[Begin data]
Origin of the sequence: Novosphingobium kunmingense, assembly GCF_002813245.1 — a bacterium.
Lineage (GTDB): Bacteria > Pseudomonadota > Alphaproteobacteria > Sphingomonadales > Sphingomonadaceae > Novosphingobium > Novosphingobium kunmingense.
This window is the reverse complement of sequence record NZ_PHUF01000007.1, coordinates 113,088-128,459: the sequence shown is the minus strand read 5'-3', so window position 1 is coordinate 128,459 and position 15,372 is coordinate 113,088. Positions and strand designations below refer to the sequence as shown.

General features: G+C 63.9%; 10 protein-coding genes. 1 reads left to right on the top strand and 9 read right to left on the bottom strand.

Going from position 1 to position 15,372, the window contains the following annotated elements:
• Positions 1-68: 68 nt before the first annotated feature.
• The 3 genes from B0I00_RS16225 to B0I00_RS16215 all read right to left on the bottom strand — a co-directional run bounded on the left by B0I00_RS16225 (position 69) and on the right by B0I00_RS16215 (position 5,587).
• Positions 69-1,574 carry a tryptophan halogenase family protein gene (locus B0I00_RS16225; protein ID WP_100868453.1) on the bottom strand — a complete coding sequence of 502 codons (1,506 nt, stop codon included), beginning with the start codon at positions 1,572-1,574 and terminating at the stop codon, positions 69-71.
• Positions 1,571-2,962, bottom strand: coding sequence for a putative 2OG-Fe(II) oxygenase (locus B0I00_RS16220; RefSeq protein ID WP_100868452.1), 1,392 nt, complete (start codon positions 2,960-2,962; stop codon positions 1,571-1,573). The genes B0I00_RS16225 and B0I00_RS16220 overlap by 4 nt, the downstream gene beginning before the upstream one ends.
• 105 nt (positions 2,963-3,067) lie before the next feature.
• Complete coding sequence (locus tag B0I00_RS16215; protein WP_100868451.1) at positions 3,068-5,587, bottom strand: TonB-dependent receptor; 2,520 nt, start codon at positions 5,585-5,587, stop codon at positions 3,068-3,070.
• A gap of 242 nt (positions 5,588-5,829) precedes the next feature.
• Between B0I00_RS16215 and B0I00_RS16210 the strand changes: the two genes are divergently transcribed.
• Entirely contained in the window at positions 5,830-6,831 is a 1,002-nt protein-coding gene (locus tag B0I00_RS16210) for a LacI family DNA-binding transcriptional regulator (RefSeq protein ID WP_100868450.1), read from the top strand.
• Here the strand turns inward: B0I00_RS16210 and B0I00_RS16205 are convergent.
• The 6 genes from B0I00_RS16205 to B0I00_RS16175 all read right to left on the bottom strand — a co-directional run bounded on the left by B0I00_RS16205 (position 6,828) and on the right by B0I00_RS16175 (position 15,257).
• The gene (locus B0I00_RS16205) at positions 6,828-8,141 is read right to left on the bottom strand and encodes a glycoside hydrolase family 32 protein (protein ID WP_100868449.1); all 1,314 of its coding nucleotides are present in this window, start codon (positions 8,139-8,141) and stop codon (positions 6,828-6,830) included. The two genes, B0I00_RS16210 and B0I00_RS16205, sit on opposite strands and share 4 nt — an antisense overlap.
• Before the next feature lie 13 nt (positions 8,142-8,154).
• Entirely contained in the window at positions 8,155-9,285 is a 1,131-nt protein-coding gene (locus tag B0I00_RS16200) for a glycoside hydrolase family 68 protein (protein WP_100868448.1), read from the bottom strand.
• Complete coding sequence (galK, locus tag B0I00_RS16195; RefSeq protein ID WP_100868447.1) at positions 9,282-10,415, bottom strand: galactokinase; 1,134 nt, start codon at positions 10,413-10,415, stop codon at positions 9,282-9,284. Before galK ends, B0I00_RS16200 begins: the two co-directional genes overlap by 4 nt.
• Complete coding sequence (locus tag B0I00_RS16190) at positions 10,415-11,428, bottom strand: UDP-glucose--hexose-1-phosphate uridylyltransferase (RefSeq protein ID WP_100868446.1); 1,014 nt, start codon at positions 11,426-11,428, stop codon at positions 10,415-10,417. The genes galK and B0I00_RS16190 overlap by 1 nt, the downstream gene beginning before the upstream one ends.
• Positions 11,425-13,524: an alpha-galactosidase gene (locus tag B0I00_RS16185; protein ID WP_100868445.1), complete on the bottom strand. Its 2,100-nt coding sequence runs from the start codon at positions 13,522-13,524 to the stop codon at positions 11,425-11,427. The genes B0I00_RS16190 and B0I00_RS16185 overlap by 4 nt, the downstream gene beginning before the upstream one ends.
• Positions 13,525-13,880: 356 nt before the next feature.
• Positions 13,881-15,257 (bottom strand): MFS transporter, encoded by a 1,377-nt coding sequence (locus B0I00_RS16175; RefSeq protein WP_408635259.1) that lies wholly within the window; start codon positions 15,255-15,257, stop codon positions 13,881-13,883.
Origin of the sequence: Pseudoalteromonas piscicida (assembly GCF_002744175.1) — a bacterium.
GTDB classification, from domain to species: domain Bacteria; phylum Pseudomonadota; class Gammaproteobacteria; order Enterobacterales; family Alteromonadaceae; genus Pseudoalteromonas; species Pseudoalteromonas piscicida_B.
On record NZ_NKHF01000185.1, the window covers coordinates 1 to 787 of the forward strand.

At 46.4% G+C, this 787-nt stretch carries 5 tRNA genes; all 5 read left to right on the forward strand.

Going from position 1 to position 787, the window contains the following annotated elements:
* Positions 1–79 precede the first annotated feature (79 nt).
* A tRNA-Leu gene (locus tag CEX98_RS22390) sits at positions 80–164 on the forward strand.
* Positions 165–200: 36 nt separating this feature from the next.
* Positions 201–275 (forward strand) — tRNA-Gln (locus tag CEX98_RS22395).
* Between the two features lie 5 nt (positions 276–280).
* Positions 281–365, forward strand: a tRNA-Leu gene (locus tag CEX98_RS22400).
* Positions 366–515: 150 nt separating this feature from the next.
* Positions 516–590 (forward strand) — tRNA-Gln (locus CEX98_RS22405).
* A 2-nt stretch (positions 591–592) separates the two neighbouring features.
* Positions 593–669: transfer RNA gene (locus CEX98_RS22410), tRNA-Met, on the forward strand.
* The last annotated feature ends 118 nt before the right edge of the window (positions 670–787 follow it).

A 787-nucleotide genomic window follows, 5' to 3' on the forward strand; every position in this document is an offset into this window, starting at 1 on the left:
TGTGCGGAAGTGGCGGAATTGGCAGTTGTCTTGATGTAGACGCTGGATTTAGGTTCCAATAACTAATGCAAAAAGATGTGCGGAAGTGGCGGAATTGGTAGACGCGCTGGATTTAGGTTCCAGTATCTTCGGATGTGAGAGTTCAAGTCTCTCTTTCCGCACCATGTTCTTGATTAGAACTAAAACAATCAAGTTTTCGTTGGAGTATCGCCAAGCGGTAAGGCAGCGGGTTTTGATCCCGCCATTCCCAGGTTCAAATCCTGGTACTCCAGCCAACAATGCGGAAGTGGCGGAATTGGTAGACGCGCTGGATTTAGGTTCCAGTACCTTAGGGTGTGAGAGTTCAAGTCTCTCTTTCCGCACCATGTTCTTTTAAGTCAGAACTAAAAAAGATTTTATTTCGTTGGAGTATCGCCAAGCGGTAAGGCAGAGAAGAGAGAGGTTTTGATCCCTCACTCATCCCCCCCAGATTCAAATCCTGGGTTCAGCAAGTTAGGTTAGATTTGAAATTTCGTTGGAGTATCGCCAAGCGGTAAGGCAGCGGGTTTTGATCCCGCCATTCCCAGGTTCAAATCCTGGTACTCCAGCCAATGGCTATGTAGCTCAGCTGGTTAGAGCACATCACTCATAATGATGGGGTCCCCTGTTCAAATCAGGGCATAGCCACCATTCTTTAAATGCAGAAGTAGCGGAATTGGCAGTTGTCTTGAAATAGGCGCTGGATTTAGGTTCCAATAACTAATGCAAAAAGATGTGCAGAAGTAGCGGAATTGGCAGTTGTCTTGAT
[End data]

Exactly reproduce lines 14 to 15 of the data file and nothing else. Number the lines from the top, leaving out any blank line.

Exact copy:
• Entirely contained in the window at positions 5,830-6,831 is a 1,002-nt protein-coding gene (locus tag B0I00_RS16210) for a LacI family DNA-binding transcriptional regulator (RefSeq protein ID WP_100868450.1), read from the top strand.
• Here the strand turns inward: B0I00_RS16210 and B0I00_RS16205 are convergent.